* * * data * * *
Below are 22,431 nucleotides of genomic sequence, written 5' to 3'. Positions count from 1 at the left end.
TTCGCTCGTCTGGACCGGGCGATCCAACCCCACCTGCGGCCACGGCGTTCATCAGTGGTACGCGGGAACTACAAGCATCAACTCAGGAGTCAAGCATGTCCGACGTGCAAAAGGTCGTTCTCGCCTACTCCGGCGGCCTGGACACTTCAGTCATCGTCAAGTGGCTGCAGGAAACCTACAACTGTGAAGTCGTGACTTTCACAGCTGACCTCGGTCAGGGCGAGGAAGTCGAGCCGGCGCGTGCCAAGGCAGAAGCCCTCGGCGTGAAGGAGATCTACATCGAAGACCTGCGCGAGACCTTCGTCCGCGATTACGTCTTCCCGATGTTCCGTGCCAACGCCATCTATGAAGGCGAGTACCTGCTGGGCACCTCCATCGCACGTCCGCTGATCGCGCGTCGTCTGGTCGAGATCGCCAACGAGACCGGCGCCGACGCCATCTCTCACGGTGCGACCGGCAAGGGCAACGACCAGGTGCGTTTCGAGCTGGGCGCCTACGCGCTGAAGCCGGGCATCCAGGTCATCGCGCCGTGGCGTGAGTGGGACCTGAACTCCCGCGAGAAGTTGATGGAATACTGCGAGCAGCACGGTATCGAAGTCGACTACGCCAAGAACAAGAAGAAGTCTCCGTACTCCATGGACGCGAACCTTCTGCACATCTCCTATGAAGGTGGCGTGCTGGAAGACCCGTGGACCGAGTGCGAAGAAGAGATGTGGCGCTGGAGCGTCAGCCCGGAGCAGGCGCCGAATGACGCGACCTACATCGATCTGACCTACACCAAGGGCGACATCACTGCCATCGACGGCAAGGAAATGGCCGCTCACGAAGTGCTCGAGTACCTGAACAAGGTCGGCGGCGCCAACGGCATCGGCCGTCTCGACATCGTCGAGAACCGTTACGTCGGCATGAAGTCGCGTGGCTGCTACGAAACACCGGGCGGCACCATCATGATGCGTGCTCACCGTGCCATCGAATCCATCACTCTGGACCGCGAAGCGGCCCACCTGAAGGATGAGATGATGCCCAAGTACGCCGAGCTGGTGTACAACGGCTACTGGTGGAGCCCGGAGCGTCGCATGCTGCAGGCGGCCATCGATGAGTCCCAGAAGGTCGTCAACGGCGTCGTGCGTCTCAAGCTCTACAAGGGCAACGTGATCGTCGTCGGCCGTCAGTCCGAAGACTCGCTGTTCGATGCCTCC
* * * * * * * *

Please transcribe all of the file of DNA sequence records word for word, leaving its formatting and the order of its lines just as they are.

Below are 22,431 nucleotides of genomic sequence, written 5' to 3'. Positions count from 1 at the left end.
TTCGCTCGTCTGGACCGGGCGATCCAACCCCACCTGCGGCCACGGCGTTCATCAGTGGTACGCGGGAACTACAAGCATCAACTCAGGAGTCAAGCATGTCCGACGTGCAAAAGGTCGTTCTCGCCTACTCCGGCGGCCTGGACACTTCAGTCATCGTCAAGTGGCTGCAGGAAACCTACAACTGTGAAGTCGTGACTTTCACAGCTGACCTCGGTCAGGGCGAGGAAGTCGAGCCGGCGCGTGCCAAGGCAGAAGCCCTCGGCGTGAAGGAGATCTACATCGAAGACCTGCGCGAGACCTTCGTCCGCGATTACGTCTTCCCGATGTTCCGTGCCAACGCCATCTATGAAGGCGAGTACCTGCTGGGCACCTCCATCGCACGTCCGCTGATCGCGCGTCGTCTGGTCGAGATCGCCAACGAGACCGGCGCCGACGCCATCTCTCACGGTGCGACCGGCAAGGGCAACGACCAGGTGCGTTTCGAGCTGGGCGCCTACGCGCTGAAGCCGGGCATCCAGGTCATCGCGCCGTGGCGTGAGTGGGACCTGAACTCCCGCGAGAAGTTGATGGAATACTGCGAGCAGCACGGTATCGAAGTCGACTACGCCAAGAACAAGAAGAAGTCTCCGTACTCCATGGACGCGAACCTTCTGCACATCTCCTATGAAGGTGGCGTGCTGGAAGACCCGTGGACCGAGTGCGAAGAAGAGATGTGGCGCTGGAGCGTCAGCCCGGAGCAGGCGCCGAATGACGCGACCTACATCGATCTGACCTACACCAAGGGCGACATCACTGCCATCGACGGCAAGGAAATGGCCGCTCACGAAGTGCTCGAGTACCTGAACAAGGTCGGCGGCGCCAACGGCATCGGCCGTCTCGACATCGTCGAGAACCGTTACGTCGGCATGAAGTCGCGTGGCTGCTACGAAACACCGGGCGGCACCATCATGATGCGTGCTCACCGTGCCATCGAATCCATCACTCTGGACCGCGAAGCGGCCCACCTGAAGGATGAGATGATGCCCAAGTACGCCGAGCTGGTGTACAACGGCTACTGGTGGAGCCCGGAGCGTCGCATGCTGCAGGCGGCCATCGATGAGTCCCAGAAGGTCGTCAACGGCGTCGTGCGTCTCAAGCTCTACAAGGGCAACGTGATCGTCGTCGGCCGTCAGTCCGAAGACTCGCTGTTCGATGCCTCC